The Wall Street Journal reports that “Food distributors sue Tyson, Pilgrim’s Pride and others alleging collusion on chicken prices.” Sysco and US Foods, the two largest food distribution companies in the US, separately filed lawsuits against the top poultry processing firms, accusing them “of conspiring to limit stocks and manipulate wholesale prices, fueling a legal battle that has pitted buyers and consumers against chicken processors.”
Any student of basic economics knows that market prices are affected by both demand and supply conditions. Thus, when prices are rising, there must be an increase in demand or a decrease in supply (or both), but only if market conditions are competitive. According to the Wall Street Journal, “poultry companies were struggling in 2008 due to rising grain prices, and it was logical for the poultry industry to cut back on production to reduce risk.” This suggests rising prices following 2008 was due to supply factors.
The following chart shows monthly wholesale chicken prices between 2007 and 2017, according to USDA data (collected from here). In 2009, poultry prices were rising, consistent with the cost-squeeze argument. The period between 2011 and mid 2013 saw rising prices. There are also periods of significant decline, such as in 2014 and 2015. But the inserted trendline does show an overall increase in wholesale prices over time.
However, when market are not competitive, firms with monopoly power have the ability to affect market prices by manipulating the amount of output they produce.
The poultry industry is not an example of textbook market competition. The top four poultry processing firms, Tyson Foods, Pilgrim’s Pride (owned by JBS), Sanderson and Perdue, currently control more than 50 percent of the market. Thus, they can affect poultry prices, if they choose to do so.
The lawsuits allege that the top poultry processing firms coordinated their production plans through information gleaned from industry data. This allowed them to manipulate a pricing index they used to set prices to wholesale food distributors and other customers. This pricing index, the Georgia Dock index, listed prices “about 32% higher than similar benchmarks such as one maintained by the USDA,” according to the Wall Street Journal article. Another Wall Street Journal article (here) also examined allegations about problems with the Georgia Dock index.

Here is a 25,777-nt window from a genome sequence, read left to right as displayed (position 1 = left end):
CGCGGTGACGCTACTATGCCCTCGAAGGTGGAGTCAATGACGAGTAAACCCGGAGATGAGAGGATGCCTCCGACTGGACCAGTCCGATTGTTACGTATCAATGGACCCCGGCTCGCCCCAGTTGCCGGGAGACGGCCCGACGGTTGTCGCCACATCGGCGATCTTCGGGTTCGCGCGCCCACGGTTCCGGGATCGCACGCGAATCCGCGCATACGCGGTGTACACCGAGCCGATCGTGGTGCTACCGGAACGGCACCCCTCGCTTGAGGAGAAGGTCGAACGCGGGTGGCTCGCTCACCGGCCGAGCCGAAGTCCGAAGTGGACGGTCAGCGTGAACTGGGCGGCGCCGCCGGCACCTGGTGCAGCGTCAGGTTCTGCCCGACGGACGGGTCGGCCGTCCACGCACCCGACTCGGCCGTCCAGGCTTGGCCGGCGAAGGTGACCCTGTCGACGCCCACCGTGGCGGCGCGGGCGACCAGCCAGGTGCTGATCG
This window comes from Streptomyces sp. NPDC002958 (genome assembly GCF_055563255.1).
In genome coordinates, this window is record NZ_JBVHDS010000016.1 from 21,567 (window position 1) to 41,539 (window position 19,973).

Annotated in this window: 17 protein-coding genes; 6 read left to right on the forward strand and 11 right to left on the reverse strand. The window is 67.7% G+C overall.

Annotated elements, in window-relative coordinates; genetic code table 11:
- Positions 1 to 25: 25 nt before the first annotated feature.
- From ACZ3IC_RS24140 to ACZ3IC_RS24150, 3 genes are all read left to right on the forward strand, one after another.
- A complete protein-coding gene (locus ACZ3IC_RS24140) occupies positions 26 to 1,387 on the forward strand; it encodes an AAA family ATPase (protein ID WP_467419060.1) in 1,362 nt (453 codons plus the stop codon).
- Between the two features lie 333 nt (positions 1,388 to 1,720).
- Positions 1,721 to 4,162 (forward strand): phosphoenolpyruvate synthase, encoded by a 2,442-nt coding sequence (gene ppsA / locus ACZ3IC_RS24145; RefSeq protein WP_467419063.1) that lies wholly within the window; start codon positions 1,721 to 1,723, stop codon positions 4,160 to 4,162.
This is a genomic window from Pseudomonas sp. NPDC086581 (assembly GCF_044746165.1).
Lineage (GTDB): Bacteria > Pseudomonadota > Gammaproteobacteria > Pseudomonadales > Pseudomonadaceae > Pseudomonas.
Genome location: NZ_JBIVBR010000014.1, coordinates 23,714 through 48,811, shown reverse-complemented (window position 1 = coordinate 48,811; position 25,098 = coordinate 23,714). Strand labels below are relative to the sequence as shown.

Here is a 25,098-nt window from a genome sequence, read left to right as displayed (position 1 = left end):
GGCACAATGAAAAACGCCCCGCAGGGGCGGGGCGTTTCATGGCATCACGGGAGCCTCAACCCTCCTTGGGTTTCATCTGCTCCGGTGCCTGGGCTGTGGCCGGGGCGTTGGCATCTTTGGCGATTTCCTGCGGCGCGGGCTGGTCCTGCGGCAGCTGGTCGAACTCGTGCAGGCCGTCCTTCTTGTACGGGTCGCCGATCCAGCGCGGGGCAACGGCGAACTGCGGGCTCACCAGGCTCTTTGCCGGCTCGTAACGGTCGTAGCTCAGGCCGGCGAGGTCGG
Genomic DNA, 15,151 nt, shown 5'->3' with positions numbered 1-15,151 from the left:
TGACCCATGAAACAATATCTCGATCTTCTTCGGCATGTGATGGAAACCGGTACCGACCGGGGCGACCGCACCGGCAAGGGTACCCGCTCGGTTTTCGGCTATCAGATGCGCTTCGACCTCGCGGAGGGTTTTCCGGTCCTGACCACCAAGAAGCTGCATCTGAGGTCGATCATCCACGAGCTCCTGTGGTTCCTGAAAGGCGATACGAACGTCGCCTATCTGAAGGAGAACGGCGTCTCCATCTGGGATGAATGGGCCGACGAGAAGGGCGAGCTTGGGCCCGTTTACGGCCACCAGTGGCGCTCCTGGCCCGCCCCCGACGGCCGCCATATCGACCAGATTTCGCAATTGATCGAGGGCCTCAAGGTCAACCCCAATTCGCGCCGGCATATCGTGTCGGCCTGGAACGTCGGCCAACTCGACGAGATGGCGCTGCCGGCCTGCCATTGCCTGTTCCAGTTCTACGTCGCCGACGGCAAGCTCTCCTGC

Industry executives and some economists argue that consolidation provides efficiency benefits to firms, which in turn can pass cost savings on to consumers through lower prices. The challenge here is incentives. Why pass cost savings on to consumers when there is no competitive reason to do so? This is why industry consolidation is an ethical as well as economic issue. Ideally we want an economic system where firms have an incentive to innovate, seek cost-saving efficiencies, and pass those benefits on to consumers, and where consumers have incentives to seek out best products and services from firms. Healthy competition does this. Consolidation, however, warps these incentives.
I have no prediction on the outcome of the lawsuits. But if I were an executive at Sysco or US Foods, I would tread carefully here. These “food-distribution giants represent roughly 25% of the domestic food-distribution business,” quoting the Wall Street Journal. Thus, the same arguments these companies make in court against the top poultry processing firms might be used by their own customers against them. Ethically, it is best to treat one’s customers like you want to be treated by your suppliers.